On 2006-03-18 at 14:34:32 Julian Foad <email@example.com
John Calcote (firstname.lastname@example.org)
Sr. Software Engineeer
> John Calcote wrote:
> > Okay, I've done the research, and I'm back to talk about this issue
> > intelligently now.
> Unfortunately not, because you have fallen into the same trap as so
> correspondents, and that is to approach the subject with the
assumption that it
> is conceptually simple, having an obvious Right Answer. The
> mention here is that a "tag" should be an alias name for a revision
I don't know Julian, it seems conceptually simple to me, according to
the CVS manual (I'm looking at
http://ximbiot.com/cvs/manual/cvs-1.12.13, which is the manual
referenced by the gnu.org website for the CVS project), tags seem to be
just symbolic names for revision numbers. Section 4.4 is entitled, "Tags
* Symbolic Revisions", which seems to convey the very simple three-word
definition that I used in my original note, which you strongly state is
not the case.
This section also mentions that you can use the "cvs tag -v filename"
command to see which tags are associated with a file. In the CVS
paradigm, where each modified file's revision is updated with each
commit, this makes complete sense. But the essence of the section is
that tags are simply names for sets of revision numbers. Since revisions
in Subversion belong to the project and not to individual files, it is
clear that a file would not have a set of tags associated with it.
Rather, a (corresponding) tag system for SVN would have tags associated
with projects, not files. This is a natural parallel to the decision
made by SVN designers to revision the project instead of individual
files and in fact, is probably a better design for CVS-like tags anyway
for the same reasons that the SVN designers chose to revision projects
instead of files.
> You don't even acknowledge in this mail that there are other possible
> definitions, such as a tag marking only a subset of the files and
> in the repository, which is something that CVS tags can do. You
I'm sorry if I wasn't clear on this point in my original message. I'm
not really interested in possible new interpretations of the concept of
tagging. Granted there is probably value in doing a use-case study as
you suggest, but my original point was that existing CVS users expect
tags to act as symbolic names for specific revisions of file sets. Tags
in CVS act (conceptually) as lists of files with associated revisions.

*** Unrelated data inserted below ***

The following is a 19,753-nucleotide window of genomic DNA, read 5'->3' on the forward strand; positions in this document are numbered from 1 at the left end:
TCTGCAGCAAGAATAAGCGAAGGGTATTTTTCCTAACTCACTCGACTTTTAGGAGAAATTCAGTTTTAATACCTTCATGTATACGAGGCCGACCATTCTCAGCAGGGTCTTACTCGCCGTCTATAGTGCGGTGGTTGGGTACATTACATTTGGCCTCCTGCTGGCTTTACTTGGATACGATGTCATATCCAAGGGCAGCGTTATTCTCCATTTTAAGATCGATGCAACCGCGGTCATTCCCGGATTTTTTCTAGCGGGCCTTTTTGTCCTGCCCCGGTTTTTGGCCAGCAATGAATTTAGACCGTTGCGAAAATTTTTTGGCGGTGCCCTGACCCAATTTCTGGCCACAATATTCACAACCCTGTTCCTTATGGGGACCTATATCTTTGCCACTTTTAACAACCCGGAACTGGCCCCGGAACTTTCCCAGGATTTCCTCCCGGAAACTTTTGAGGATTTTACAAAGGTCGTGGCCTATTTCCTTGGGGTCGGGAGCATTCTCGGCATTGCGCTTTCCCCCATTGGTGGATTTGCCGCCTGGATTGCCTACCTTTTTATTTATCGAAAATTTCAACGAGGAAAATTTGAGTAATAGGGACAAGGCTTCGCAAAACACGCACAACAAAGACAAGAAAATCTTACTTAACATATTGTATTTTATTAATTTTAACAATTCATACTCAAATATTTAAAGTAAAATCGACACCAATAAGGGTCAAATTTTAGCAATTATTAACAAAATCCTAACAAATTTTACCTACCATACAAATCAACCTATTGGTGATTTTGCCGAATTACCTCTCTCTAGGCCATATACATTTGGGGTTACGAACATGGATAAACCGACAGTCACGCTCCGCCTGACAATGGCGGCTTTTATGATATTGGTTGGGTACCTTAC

When a user associates a tag with a work area, she's really just
book-marking her work area with a symbolic name. Now, a problem can
occur here in that the user may have specifically set a subset of the
files in that work area to specific revisions not related to the
original work area (or the other files around it, for that matter). A
CVS tag set on this work area would have no bearing on reality in this
case, as requesting an update from that tag would retrieve a mish-mash
of files with no relationship to one another other than the whim of the
user at the time the tag was set. Luckily, SVN versions projects, not
files, so this sort of thing can't really happen. It's interesting to
note that here again - the original reasons for versioning projects
instead of files serves SVN's corresponding implementation of tags as
symbolic revisions in the same manner - the same benefits are reaped.
Interestingly, Section 4.8 ("Tagging and Adding and Removing Files") of
the CVS manual indicates that tags are only associated with the files in
a work area or project at the time the tag is assigned, which means that
new files added later are not associated with the tag, and files already
deleted are not associated with the tag. It also has the interesting
side effect of tagging only files in the directory that the user did not
delete from her work area. This text in the manual means that the
original intent of tags was to tag a cross-section of the repository -
all files in the project at the time the tag was added. Subsets occur
naturally as a direct result of adding and deleting files earlier or
later in history of the project relative to the tag, and unnaturally as
a result of work-area corruption (unintentional or otherwise). Now, that
said, you CAN remove a tag from subset of files, but listen to the
language of Section 4.7 ("Deleting, Moving, and Renaming Tags").
"Normally one does not modify tags. They exist in order to record the
history of the repository and so deleting them or changing their meaning
would, generally, not be what you want. However, there might be cases in
which one uses a tag temporarily or accidentally puts one in the wrong
place. Therefore, one might delete, move, or rename a tag."
I realize that many people probably mis-use this feature according to
the original designers' intent. Nonetheless, I see nothing wrong with
implementing subversion tags such that they are versioned and
modifiable, making this functionality a feature, rather than an
accident. In fact, using my TAG file hack, tags are versioned by virtue
of the file existing in the repository (ironically).
> ...assume that anyone in their right mind will agree that your
> definition is the Right Answer and all the unspecified details such
> tags are versioned need not be mentioned yet and will work themselves
> the implementation stage.
I didn't intend for my message to provide a pseudo-code patch to the
subversion code base. In fact, I didn't provide a complete user
experience in my examples. This surely needs to be done, but it's likely
not that hard.
> I know I'm being harsh on you, but this is the way your message comes
> after having seen many others like it. Bear with me a minute.
I don't mind you being harsh - I only mind being ignored, because then
no intelligent exchange of ideas can happen. :)
Received on Sun Mar 19 16:58:49 2006
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